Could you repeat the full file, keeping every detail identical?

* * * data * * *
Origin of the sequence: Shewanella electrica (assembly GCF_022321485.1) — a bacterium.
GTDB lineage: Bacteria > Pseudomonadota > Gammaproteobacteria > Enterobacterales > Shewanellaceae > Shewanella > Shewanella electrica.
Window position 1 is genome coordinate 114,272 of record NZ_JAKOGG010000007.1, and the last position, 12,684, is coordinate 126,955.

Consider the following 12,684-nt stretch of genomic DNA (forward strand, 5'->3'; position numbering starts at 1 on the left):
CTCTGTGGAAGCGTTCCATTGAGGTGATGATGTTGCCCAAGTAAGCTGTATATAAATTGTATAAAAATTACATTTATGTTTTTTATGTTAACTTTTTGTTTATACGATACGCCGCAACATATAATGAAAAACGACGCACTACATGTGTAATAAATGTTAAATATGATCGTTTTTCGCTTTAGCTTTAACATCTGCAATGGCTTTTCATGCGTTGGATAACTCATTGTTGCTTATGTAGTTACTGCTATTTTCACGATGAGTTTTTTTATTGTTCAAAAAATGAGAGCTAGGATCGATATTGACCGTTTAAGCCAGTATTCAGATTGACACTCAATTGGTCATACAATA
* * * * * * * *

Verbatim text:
Origin of the sequence: Shewanella electrica (assembly GCF_022321485.1) — a bacterium.
GTDB lineage: Bacteria > Pseudomonadota > Gammaproteobacteria > Enterobacterales > Shewanellaceae > Shewanella > Shewanella electrica.
Window position 1 is genome coordinate 114,272 of record NZ_JAKOGG010000007.1, and the last position, 12,684, is coordinate 126,955.

Consider the following 12,684-nt stretch of genomic DNA (forward strand, 5'->3'; position numbering starts at 1 on the left):
CTCTGTGGAAGCGTTCCATTGAGGTGATGATGTTGCCCAAGTAAGCTGTATATAAATTGTATAAAAATTACATTTATGTTTTTTATGTTAACTTTTTGTTTATACGATACGCCGCAACATATAATGAAAAACGACGCACTACATGTGTAATAAATGTTAAATATGATCGTTTTTCGCTTTAGCTTTAACATCTGCAATGGCTTTTCATGCGTTGGATAACTCATTGTTGCTTATGTAGTTACTGCTATTTTCACGATGAGTTTTTTTATTGTTCAAAAAATGAGAGCTAGGATCGATATTGACCGTTTAAGCCAGTATTCAGATTGACACTCAATTGGTCATACAATA